• FED Researcher David Jones (2000)
    • Shows support for securitization and off-balance sheet entities to reduce capital requirements
    • Sympathetic Jailor
  • Essentially investors were purchasing assets with attractive returns in which they thought there was little or no risk, yet these assets were backed by risky long-term mortgages
possible bank capital solution
Possible Bank Capital Solution
  • Economists Susan Woodward and Robert Hall propose:
  • Require banks to issue subordinated debt
    • Gives a better market idea of risk
      • Investors demand interest rates given their perception of bank risk
    • Cushion for taxpayers
    • Convert to equity in times of crisis (Contingent Convertibles)
  • Kling worries that new regulation will either fail to prevent or perhaps cause future financial crisis
erosion of competitive boundaries
Erosion of Competitive boundaries
  • Barriers to Entry
    • Glass-Steagall (1933)
    • Constantly challenged by technology and innovation
    • Inherently disliked by economists
    • Kling believes the case to remove these barriers is sound
  • Safety and Soundness
    • Dilemma
      • Allow banks to expand into non-bank financial activities
      • Keep banks separate from certain financial activities
        • Shadow Banking System
  • Gary Gorton
    • Paper written after financial crisis supports barriers to entry
financial innovation
Financial innovation
  • Mortgage credit scoring replaces human underwriting in 1990s
    • Saved fees
    • Finer grades of risk put into many risk buckets
    • Facilitated securitization by providing objective data for risk of underlying mortgages
  • Structured Finance
    • Credit risk split into three tranches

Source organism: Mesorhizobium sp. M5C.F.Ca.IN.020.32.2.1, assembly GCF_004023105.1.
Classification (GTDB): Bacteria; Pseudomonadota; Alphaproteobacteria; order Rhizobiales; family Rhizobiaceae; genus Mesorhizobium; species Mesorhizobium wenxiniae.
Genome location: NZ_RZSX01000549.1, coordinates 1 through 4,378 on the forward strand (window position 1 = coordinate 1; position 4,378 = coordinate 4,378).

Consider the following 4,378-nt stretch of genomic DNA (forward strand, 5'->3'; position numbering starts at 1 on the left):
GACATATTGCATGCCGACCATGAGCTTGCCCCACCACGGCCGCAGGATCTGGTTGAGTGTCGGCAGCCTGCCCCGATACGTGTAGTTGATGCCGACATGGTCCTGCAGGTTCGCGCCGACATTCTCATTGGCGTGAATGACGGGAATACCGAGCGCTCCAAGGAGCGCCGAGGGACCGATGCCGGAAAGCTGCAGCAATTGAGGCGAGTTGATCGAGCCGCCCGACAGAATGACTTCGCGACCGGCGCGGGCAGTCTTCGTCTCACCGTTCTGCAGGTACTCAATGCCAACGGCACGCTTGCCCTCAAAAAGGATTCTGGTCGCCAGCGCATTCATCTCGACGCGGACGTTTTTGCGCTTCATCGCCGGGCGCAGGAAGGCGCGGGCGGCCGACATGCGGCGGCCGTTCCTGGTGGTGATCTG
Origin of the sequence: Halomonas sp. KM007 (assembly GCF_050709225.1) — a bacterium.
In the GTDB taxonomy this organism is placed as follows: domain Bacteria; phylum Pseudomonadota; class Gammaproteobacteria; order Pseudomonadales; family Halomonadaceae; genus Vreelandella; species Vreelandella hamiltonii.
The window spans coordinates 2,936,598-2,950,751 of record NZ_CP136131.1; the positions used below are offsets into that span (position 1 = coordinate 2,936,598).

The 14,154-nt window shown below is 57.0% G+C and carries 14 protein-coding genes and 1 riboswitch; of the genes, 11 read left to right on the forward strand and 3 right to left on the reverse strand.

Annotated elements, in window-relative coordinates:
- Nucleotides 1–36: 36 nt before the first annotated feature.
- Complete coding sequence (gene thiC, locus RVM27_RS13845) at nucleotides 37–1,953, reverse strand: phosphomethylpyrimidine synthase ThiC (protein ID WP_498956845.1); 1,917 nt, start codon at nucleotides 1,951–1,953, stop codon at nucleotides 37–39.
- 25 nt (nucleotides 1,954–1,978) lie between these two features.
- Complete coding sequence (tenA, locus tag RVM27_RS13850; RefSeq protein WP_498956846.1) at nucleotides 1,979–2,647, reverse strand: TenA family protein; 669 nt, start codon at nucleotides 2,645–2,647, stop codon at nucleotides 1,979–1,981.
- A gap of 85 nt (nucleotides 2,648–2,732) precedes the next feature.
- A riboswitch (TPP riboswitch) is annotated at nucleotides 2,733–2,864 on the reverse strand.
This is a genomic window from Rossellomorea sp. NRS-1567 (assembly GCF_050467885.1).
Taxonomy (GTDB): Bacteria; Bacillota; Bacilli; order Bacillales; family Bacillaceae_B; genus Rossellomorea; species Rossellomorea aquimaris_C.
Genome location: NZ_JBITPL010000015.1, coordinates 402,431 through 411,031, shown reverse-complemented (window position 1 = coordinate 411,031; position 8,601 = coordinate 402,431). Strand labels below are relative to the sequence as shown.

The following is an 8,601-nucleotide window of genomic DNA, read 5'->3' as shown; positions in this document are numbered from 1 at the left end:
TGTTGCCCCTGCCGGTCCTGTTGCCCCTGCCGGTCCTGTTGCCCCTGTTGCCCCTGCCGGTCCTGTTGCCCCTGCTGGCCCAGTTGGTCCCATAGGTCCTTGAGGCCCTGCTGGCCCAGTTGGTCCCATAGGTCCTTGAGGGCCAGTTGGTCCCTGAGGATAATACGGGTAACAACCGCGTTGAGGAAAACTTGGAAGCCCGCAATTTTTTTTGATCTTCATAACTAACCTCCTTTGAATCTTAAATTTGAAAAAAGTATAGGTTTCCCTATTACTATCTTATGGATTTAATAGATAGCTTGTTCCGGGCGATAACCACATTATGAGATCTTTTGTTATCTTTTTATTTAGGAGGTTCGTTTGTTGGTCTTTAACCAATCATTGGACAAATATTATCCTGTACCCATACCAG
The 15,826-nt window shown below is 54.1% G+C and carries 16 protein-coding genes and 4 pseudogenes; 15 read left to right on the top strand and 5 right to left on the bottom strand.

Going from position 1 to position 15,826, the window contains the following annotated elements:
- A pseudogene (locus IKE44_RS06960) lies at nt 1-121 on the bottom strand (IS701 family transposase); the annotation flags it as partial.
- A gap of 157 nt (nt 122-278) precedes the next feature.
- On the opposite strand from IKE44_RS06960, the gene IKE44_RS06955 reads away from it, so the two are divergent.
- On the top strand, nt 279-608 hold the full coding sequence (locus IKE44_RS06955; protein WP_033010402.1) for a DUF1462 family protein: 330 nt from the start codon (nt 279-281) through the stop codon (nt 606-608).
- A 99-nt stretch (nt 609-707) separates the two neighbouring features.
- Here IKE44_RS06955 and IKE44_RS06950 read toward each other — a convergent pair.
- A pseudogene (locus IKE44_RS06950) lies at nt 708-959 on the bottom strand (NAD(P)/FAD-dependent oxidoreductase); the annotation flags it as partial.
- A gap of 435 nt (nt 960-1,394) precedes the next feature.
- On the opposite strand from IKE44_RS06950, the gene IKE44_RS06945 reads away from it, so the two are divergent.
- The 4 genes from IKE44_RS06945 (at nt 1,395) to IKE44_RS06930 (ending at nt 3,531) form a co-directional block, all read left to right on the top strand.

• Senior tranches could obtain AA or AAA ratings
  • Credit Default Swaps
    • Insurance against default on security
    • Financial derivative but differ from currency or interest rate risk (Coin Flip)
  • Innovations emerged as banks demanded AAA ratings to lower capital requirements
monetary policy
Monetary Policy
  • Kling provides evidence that housing bubble was caused by expansionary policies from ’01-’03
  • Monetary policy should stabilize GDP and not financial markets
domino effects and bank runs
Domino effects and bank runs
  • Minsky and Galbraith suggest instability is a characteristic of financial markets
  • Systematic Instability comes from signaling
    • Government backing is an extremely valuable signal (FDIC)
  • Signals have slow upward growth but rapid downward growth
    • Bank Runs
aim for easy to fix rather than hard to break
Aim for easy to fix rather than hard to break
  • Encourage financial structures that involve less debt
  • Tax policy encouraging Equity Financing
    • (Dot Com Bubble)
  • Weaker correlations between institutions
  • Core of ‘08 crisis consisted of unsound practices in mortgage finance boosted by regulatory developments that:
    • Essentially allowed for lower capital requirements
    • Encouraged securitization
    • Decreased lending standards
    • Financial innovations with negative consequences
      • Credit Default Swaps
    • Low rates contributed to housing boom
    • Did not enforce competitive boundaries allowing for “too big to fail” bank size